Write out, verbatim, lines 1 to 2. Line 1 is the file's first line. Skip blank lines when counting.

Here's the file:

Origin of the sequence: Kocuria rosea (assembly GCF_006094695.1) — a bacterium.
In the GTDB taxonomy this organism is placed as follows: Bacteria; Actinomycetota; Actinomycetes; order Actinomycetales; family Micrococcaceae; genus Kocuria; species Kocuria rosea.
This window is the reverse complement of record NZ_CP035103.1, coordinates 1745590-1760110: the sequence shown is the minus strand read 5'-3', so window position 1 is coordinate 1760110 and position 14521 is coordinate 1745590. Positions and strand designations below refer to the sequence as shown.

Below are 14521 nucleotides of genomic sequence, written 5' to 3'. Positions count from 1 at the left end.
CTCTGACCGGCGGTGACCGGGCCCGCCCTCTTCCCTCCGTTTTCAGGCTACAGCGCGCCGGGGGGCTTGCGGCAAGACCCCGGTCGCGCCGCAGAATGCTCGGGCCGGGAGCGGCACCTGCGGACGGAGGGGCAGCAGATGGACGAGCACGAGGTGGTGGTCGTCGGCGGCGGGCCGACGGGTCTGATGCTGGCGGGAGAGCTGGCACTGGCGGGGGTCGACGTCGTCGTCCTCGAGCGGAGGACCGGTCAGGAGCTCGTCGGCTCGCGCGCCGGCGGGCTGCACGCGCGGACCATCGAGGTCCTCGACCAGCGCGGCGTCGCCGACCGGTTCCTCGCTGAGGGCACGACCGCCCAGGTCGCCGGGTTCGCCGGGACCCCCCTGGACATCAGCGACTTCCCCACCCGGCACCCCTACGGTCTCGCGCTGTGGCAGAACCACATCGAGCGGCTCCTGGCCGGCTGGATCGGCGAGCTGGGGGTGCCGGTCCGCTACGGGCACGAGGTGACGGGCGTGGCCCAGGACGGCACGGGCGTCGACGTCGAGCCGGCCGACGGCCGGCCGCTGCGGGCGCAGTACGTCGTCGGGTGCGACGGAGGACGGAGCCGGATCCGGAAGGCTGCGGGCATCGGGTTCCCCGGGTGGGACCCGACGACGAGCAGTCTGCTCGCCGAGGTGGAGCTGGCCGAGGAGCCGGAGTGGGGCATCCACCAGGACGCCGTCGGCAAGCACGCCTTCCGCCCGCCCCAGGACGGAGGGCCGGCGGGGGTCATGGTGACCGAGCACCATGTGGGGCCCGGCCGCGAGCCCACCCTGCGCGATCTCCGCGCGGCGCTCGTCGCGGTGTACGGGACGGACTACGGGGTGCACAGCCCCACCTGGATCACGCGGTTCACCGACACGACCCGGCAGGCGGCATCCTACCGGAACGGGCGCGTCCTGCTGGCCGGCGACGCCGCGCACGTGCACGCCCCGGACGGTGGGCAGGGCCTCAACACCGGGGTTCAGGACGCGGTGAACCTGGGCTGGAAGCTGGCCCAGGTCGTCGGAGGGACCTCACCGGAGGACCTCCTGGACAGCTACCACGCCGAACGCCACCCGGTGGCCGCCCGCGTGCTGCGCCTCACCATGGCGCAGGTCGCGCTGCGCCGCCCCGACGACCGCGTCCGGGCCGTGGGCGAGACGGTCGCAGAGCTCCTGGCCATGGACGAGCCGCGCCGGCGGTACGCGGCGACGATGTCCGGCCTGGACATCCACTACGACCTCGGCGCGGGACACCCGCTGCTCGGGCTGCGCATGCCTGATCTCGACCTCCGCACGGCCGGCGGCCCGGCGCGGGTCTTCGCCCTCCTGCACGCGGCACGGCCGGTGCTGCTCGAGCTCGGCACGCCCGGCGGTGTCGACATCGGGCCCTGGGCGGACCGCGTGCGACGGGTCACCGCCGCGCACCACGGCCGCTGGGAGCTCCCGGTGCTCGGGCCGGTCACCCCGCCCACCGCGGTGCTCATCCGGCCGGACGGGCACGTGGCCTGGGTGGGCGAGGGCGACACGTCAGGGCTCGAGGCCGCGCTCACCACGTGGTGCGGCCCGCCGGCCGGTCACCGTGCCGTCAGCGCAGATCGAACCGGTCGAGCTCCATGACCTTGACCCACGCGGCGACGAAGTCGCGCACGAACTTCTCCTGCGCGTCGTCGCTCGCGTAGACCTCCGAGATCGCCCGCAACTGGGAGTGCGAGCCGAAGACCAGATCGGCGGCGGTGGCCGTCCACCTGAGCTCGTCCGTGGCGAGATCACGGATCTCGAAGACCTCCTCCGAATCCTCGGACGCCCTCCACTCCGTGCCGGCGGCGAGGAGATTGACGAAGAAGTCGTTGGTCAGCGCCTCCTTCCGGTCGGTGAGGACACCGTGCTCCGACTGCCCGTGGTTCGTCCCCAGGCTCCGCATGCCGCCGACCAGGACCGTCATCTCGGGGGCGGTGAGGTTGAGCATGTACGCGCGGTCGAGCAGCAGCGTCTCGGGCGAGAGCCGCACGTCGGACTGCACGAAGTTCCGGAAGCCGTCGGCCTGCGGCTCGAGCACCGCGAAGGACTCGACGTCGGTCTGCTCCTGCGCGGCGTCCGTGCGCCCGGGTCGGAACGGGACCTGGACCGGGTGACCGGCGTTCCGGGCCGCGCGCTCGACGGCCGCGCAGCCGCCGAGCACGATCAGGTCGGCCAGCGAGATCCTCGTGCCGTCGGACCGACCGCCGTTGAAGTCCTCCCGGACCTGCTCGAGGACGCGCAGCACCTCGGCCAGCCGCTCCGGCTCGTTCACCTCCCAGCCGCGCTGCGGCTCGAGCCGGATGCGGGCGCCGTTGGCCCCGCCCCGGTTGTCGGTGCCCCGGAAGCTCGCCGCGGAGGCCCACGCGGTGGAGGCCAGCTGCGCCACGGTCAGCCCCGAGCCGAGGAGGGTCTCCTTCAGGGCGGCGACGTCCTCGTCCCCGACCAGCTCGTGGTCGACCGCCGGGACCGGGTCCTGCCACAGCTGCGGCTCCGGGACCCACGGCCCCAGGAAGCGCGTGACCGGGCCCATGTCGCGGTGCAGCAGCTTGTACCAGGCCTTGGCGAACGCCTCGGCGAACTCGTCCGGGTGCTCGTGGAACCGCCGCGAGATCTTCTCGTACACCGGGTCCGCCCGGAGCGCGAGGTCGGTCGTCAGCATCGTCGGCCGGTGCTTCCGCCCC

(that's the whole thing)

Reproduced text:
Origin of the sequence: Kocuria rosea (assembly GCF_006094695.1) — a bacterium.
In the GTDB taxonomy this organism is placed as follows: Bacteria; Actinomycetota; Actinomycetes; order Actinomycetales; family Micrococcaceae; genus Kocuria; species Kocuria rosea.